Greatheart Silver

Greatheart Silver is a 1982 science fiction novel written by Philip José Farmer. It is a collection of three of Farmer's stories from the series Weird Heroes published in the 1970s with the title character, a lineal descendant of Thomas Jefferson and Sally Hemings, working for the Acme Zeppelin Corporation as a blimp pilot and private detective. Greatheart Silver, the thirty-year-old first mate on Acme Zeppelin 8, is the sole survivor of an attack by the Mad Fokker, an air pirate and World War I veteran, mothballed by the United States government because it could not undo his mental conditioning. Bendt Micawber cites his survival as dereliction of duty. Receiving a plastic prosthetic leg as well as his pension as compensation, Greatheart is fired from Acme. During his recovery, Greatheart's fiancee breaks up with him and his Sioux grandmother sends him a birdcage with two ravens inside, he names them Muninn after the Norse god Odin's all-seeing ravens. Using his skills with computers to alter his records and receive a glowing reference from Micawber, Greatheart is soon employed by the Phoenix branch of Acme Security-Southwest.

Under the tutelage of Fenwick Phwombly, Greatheart journeys to the town of Shootout, where many aging villains have gathered for a last great crime. However, they are stopped by a group of aging heroes including Phwombly in an action similar to the gunfight at the OK Corral. Two years Greatheart is disguised as an employee of Acme W-W Cleaners and narrowly avoids averting a kidnapping; the victim of the terrorist group turns out to be Micawber's estranged daughter, Jill Micawber, who went under an assumed name so she would not be associated with her ruthless father. Greatheart traces the kidnappers, despite the efforts of Micawber to trail him, to the Fokker D-LXIX Press building, specializers in erotica owned by Acme Zeppelin. Using a DRECC computer, executive Rade Starling can transform any printed work into a sensually appealing one and after knocking Greatheart out reveals his plan, with a microchip embedded in the books' front covers, to overwhelm readers' emotions and make them euphoric and suggestible.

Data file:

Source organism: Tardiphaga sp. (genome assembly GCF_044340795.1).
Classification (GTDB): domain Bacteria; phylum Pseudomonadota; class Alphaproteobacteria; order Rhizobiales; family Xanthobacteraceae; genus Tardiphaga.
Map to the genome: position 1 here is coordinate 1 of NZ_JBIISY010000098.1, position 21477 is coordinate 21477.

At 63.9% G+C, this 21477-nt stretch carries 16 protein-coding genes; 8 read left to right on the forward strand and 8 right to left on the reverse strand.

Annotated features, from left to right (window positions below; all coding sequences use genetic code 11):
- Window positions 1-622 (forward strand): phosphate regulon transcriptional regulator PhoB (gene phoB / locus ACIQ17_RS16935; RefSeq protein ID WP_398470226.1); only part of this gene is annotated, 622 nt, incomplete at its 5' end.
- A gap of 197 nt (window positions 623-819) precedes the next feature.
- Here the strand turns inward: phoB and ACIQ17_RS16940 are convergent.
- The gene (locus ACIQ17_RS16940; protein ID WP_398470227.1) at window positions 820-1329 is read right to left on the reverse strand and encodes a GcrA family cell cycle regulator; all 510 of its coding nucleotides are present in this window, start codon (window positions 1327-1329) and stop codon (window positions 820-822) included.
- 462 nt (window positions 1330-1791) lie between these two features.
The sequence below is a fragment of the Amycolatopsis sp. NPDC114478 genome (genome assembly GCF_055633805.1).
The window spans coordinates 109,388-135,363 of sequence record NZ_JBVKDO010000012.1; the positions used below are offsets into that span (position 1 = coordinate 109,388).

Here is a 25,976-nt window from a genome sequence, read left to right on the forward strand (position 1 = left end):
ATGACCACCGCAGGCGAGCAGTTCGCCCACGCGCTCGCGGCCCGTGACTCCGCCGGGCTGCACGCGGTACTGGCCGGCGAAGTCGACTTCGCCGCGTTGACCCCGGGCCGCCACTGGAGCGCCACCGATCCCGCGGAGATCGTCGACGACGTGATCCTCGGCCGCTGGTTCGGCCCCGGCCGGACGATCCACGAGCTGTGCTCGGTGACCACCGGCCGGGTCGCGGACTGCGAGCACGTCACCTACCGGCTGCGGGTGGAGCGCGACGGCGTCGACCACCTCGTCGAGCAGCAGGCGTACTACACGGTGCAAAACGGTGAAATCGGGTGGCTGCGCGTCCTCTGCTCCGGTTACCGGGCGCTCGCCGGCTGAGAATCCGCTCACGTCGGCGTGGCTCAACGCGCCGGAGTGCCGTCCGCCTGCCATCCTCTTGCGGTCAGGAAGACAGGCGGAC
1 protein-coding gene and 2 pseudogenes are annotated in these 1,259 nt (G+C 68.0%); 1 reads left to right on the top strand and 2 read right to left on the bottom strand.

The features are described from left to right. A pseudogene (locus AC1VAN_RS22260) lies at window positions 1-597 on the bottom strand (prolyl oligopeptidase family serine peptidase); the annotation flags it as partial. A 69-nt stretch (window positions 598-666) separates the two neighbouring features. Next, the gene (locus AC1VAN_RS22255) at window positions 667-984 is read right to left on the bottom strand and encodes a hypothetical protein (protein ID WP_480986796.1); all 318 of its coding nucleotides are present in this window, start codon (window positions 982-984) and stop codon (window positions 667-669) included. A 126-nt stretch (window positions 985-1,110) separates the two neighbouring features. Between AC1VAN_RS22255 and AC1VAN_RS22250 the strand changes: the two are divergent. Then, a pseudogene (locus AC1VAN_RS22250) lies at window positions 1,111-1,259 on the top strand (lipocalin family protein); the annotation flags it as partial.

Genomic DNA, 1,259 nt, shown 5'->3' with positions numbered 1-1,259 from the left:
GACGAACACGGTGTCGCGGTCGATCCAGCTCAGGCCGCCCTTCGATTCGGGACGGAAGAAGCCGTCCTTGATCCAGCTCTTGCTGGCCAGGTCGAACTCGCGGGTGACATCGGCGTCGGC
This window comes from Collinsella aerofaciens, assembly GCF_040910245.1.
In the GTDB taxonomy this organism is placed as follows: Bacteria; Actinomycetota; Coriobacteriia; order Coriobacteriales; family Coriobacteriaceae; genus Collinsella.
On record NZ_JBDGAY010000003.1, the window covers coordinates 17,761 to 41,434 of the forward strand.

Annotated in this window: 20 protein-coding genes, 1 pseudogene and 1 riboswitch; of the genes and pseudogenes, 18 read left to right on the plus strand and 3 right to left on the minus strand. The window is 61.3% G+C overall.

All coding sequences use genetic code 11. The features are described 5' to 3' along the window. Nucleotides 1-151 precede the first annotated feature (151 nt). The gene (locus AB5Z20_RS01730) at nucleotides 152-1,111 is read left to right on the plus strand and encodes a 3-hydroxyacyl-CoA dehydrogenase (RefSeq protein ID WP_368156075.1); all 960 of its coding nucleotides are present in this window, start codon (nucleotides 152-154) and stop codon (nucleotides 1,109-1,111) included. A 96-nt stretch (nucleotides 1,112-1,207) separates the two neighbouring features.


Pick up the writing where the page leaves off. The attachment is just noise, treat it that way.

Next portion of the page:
With the help of Jill, a previous acquaintance of his from UCLA, Greatheart enables Starling's project to overwhelm him and his associates. Since the project was conducted on Acme-owned property, Greatheart has sufficient blackmail on Micawber to prevent his harassing him again. With Jill's leverage, Greatheart marries her and becomes captain of Acme Zeppelin 49. On a trans-Pacific journey to Minerva with a cargo of iridium and platinum, another group of kidnappers attempts to abduct Jill and encounters a Brittany separatist group on board; when gunshots go off and penetrate the airbag as well as short out the computers on the bridge, the groups must work together to reach land